After six power plants went down unexpectedly Friday — and with hot weather expected across Texas this weekend — the Electric Reliability Council of Texas on Friday evening is asking consumers to conserve electricity through Sunday.
Texans are asked to set their thermostats to 78 degrees or above between 3 p.m. and 8 p.m. this weekend and to avoid using large appliances at home during those same times.
A spokesperson for ERCOT, which operates the state’s main power grid, told The Texas Tribune he does not expect there to be electricity blackouts this weekend.
ERCOT did not say why the plants unexpectedly tripped offline. All reserve power was operating to support the grid, the agency said.
The power plant failures led to a loss of about 2,900 megawatts of electricity, which is enough to power more than 580,000 homes.
Power grids must keep supply and demand in balance at all times. When Texas’ grid falls below its safety margin of excess supply, the grid operator starts taking additional precautions to avoid blackouts. The first precaution is to ask the public to cut back electricity usage.
April and May are referred to as “shoulder months” in the energy world. That’s the time of year when power plants go offline in order to conduct necessary maintenance and other repairs before the hot summer months.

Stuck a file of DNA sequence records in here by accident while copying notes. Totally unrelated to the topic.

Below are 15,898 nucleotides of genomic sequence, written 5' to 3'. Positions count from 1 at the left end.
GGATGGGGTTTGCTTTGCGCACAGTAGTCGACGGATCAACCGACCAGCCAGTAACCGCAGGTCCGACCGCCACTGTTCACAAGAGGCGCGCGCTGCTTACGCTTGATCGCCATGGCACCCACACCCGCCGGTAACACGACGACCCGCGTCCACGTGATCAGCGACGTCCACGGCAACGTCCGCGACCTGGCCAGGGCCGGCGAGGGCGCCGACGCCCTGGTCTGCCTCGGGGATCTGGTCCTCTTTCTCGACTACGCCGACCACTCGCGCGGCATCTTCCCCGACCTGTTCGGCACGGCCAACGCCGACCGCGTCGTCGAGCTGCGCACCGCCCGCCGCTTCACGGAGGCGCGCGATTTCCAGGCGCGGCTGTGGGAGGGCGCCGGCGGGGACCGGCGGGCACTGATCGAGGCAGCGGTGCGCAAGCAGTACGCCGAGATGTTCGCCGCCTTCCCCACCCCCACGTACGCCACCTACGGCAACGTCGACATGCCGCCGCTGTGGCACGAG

ERCOT, however, has recently told multiple power generation companies to delay maintenance on their equipment so the grid could keep up with the hotter-than-usual temperatures recently, which in turn leads to elevated demand for power when Texans crank their air conditioners.
Friday’s power plant outages were unrelated to the recent maintenance delays, an ERCOT spokesperson said.
While it’s not uncommon for power grid operators to ask consumers to cut back on electricity use as a precautionary measure, many Texans vividly remember February 2021, when millions of people were without power for days in subfreezing temperatures after a combination of cold weather across the state and skyrocketing demand for energy shut down power plants as well as the natural gas facilities that supply them with fuel. Hundreds of people died.
: This article was written by MITCHELL FERMAN of The Texas Tribune. The Texas Tribune is a nonpartisan, nonprofit media organization that informs Texans — and engages with them – about public policy, politics, government and statewide issues. This article originally appeared at: https://www.texastribune.org/2022/05/13/texas-power-conservation-heat/